Few would disagree that we are living through increasingly challenging times! Apart from extreme weather conditions, the continuous threat of terrorism, political unrest in many countries and scientific warnings of another volcanic eruption in Iceland, we also have Ebola and the fear of its spread to consider. What next?
The impact upon the events industry due to forces beyond its control can potentially be immense for both event organisers and suppliers in the absence of adequate insurance protection.
It always a surprise me, the number of event organisers that either do not insure or insure inadequately against cancellation risks or do so but not in good time.
I have no doubt that many of my peers in the events industry are tired of hearing me constantly stress the importance of effecting cancellation cover as soon as the venue contract is agreed and signed. However, I know that one of our major clients, involved in the mining industry in South Africa, are grateful for my recent nagging! They were persuaded to effect cancellation cover for their total budgeted revenue against the risks of Ebola and other Communicable Diseases just a few days prior to underwriters declaring Ebola to be a pre-existing circumstance and therefore deemed to be a policy exclusion. This currently applies in respect of any future events taking place in the African continent, although in some instances, it may be possible to obtain cover, but subject to an expensive additional premium.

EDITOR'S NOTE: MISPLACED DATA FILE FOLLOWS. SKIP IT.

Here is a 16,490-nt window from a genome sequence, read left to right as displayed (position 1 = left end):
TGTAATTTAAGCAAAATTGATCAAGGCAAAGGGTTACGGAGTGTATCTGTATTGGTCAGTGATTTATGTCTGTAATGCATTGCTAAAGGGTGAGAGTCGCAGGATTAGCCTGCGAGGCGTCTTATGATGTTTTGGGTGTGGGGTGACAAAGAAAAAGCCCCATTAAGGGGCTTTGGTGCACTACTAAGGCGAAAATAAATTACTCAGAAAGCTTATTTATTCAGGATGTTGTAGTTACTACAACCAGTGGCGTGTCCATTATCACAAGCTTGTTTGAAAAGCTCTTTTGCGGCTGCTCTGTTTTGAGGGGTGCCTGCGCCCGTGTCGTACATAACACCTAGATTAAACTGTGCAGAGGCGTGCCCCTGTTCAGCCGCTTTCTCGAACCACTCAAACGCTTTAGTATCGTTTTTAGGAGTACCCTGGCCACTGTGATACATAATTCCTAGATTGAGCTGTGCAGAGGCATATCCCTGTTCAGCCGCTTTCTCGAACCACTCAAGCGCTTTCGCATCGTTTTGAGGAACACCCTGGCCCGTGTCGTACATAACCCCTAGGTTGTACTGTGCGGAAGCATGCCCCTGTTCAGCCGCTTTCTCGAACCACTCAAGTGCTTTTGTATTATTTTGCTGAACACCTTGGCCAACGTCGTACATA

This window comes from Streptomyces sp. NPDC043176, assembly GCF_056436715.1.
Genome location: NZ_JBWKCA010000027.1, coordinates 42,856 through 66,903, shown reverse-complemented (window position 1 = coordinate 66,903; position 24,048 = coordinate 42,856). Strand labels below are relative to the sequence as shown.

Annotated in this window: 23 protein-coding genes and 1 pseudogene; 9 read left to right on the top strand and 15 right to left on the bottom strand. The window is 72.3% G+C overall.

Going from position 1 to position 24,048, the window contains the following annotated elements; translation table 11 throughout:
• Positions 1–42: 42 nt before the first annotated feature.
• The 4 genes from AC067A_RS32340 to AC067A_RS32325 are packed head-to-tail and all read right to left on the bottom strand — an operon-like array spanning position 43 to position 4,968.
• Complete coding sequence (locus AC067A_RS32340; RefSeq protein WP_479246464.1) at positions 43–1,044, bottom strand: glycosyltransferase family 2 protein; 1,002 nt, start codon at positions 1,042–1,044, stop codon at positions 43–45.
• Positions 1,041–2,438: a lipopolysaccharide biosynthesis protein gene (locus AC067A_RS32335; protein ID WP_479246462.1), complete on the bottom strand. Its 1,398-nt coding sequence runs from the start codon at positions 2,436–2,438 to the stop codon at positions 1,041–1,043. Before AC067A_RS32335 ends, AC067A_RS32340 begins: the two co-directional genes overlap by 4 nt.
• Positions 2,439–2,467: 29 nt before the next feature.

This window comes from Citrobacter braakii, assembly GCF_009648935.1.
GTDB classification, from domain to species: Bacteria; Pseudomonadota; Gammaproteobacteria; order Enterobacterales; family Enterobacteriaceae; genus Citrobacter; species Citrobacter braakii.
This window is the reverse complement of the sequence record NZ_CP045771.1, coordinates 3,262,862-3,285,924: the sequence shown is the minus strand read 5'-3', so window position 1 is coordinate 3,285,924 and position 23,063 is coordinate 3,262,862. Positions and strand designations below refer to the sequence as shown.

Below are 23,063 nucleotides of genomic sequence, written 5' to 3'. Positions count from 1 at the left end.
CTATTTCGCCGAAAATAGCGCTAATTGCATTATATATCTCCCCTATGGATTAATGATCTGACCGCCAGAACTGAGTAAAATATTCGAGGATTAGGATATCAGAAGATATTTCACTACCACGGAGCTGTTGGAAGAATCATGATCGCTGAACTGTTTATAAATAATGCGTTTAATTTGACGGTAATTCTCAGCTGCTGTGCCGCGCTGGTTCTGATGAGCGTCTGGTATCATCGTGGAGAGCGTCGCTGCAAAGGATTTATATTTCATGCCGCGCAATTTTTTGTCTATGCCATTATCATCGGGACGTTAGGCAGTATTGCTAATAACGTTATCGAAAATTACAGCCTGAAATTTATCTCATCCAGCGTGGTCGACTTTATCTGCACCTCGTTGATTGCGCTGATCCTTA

To insure early does not cost more, but it could prove costly to delay should a pre-existing circumstance arise prior to cover being operative which then becomes an excluded peril. Many years ago at the outbreak of SARS, another client of mine dithered for too long and missed securing cover by just 24 hours. Suffice to say, this is not an enviable position for either the broker or client!
It appears that scientists are expecting another major volcanic eruption in Iceland although it is difficult to estimate when. We all recall the havoc caused to air flights by the ash cloud in 2010 and the many insurance claims paid for additional costs incurred to re-route people to their intended destination. It is true that the airline industry is better placed to deal with a repeat incident, but it is a brave organiser, especially one who is responsible for overseas delegates and exhibitors, that is prepared to risk not insuring. DO YOU FEEL LUCKY?
This article was brought to you by Terry Waller from ARC International Event Insurance